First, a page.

Judge Andrew Napolitano, Fox News senior legal analyst, thinks “red flag” laws are a bad idea. (Screen snip, YouTube, Fox News.)
In an essay published Wednesday in the Washington Times and on Thursday by Fox News, that cable network’s senior legal analyst, Judge Andrew Napolitano, wrote strongly against the concept of so-called “red flag” laws, arguing that they do not pass the constitutional smell test.
“The concept of a ‘red flag’ law — which permits the confiscation of lawfully owned weapons from a person because of what the person might do — violates both the presumption of innocence and the due process requirement of proof of criminal behavior before liberty can be infringed,” Napolitano wrote.
Napolitano, who served as a Superior Court judge in New Jersey for eight years (1987-95) has written nine books on legal and political subjects, according to a Wikipedia biography. He does not soft-pedal his opinions.
The 941-word commentary raises issues that have been kicked around social media by gun rights activists over the past couple of weeks since the two high-profile shootings in El Paso and Dayton, and even before that in the wake of the Garlic Festival shooting in California the previous weekend. In the aftermath of those incidents, Capitol Hill anti-gunners and the gun prohibition lobby have been pressing their demands for additional restrictions on gun owners, including so-called “universal background checks”—despite the fact that shooters in all three cases bought their guns legally—and the “red flag” laws, commonly called “Extreme Risk Protection Orders” (ERPOs).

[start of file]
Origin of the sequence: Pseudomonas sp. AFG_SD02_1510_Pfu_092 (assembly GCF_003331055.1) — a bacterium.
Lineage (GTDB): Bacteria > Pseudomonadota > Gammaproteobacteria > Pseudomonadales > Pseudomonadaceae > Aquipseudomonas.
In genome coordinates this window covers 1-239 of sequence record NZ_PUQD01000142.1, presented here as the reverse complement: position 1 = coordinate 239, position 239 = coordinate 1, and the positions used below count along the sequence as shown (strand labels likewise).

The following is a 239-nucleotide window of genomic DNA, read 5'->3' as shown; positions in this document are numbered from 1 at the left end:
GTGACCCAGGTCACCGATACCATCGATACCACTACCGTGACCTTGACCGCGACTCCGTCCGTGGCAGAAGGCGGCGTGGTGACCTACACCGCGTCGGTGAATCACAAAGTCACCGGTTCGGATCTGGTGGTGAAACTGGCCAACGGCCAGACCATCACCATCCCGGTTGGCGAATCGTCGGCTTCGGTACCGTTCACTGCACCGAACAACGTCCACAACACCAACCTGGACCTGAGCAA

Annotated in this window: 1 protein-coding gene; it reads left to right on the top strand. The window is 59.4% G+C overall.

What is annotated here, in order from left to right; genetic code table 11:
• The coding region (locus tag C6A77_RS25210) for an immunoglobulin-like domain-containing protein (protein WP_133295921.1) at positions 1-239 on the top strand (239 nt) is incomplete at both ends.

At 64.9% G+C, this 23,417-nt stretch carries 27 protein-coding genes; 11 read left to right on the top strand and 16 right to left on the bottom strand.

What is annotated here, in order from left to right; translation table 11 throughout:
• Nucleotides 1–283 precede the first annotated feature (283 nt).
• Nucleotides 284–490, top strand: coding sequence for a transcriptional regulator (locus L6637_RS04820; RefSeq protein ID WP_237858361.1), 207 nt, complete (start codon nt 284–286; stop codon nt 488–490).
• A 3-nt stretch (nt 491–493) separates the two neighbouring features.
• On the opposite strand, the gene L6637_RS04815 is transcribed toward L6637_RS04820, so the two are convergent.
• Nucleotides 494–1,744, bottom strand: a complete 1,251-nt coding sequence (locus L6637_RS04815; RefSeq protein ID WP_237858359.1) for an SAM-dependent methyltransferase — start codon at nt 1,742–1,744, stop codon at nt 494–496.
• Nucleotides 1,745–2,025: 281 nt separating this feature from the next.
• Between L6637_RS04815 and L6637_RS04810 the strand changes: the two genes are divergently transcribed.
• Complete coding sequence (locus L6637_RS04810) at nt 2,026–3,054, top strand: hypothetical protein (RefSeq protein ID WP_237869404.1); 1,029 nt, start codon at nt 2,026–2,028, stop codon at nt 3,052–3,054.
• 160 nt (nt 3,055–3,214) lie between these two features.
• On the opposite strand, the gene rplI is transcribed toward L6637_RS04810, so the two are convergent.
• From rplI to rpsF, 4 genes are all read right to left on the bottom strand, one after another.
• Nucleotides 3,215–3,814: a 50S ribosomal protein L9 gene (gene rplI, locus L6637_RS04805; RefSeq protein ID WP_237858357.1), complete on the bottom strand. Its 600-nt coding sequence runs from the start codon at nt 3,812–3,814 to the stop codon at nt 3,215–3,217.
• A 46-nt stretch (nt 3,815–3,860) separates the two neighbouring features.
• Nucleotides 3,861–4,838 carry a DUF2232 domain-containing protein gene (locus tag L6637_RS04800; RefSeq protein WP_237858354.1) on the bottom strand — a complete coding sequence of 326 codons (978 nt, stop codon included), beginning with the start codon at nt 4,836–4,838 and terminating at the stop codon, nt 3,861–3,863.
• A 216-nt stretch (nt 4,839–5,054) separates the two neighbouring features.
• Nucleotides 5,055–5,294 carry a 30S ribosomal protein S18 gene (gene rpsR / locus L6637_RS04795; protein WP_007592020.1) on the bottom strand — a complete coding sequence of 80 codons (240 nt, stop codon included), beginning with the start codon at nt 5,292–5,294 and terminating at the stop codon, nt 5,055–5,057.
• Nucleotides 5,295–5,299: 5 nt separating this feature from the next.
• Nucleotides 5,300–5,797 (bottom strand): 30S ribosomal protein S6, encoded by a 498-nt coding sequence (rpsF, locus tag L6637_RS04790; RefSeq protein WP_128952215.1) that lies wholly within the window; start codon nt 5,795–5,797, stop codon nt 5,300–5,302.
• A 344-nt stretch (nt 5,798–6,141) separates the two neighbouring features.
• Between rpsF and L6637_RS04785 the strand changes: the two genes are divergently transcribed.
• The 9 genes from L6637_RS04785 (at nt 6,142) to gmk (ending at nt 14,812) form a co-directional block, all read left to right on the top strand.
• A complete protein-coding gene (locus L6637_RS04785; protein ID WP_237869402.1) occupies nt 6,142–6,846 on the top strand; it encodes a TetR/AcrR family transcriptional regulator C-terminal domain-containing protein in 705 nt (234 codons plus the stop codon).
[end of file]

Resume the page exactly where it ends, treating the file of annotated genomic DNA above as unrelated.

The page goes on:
After taking the reader through a history of firearms use during the American Revolution, Napolitano (who is not related to the former Arizona governor) observed, “Fast-forward to today, and we see the widespread and decidedly un-American reaction to the tragedies of El Paso and Dayton. Both mass murders were animated by hatred and planned by madness. But because both were carried out using weapons that look like those issued by the military, Democrats have called for the outright confiscation of these weapons.
“Where is the constitutional authority for that? In a word: nowhere,” says the judge.
“The government’s job is to preserve personal liberty,” he writes. “Does it do its job when it weakens personal liberty instead? Stated differently, how does confiscating weapons from the law-abiding conceivably reduce the ability of madmen to get those weapons? When did madmen begin obeying gun laws?”
Second Amendment activists say “red flag” laws appear to lack one very important thing: Due Process, which they argue causes a constitutional collision with the Fourth and Fourteenth amendments.
While nobody wishes to see firearms in the hands of a crazy person, the fear is that any law-abiding gun owner whose sibling, ex-significant other, estranged spouse, neighbor or co-worker with a grudge might file a complaint that leads to a disarmament order.
Judge Napolitano reminds readers that under this country’s legal system, a person is to be presumed innocent until proven guilty in a court of law. Red flag laws seem to turn that concept on its head by seizing someone’s firearms and then allowing a hearing for the affected person to prove they’re not a danger to themselves or others.
Says Napolitano: “The presumption of innocence puts the burden for proving a case on the government. Because the case to be proven — might the gun owner be dangerous? — if proven, will result in the loss of a fundamental liberty, the presumption of innocence also mandates that the case be proven beyond a reasonable doubt.”
Napolitano’s opinion, however, is just that…an opinion. But it raises some interesting questions that, so far, proponents have been unable to satisfactorily answer.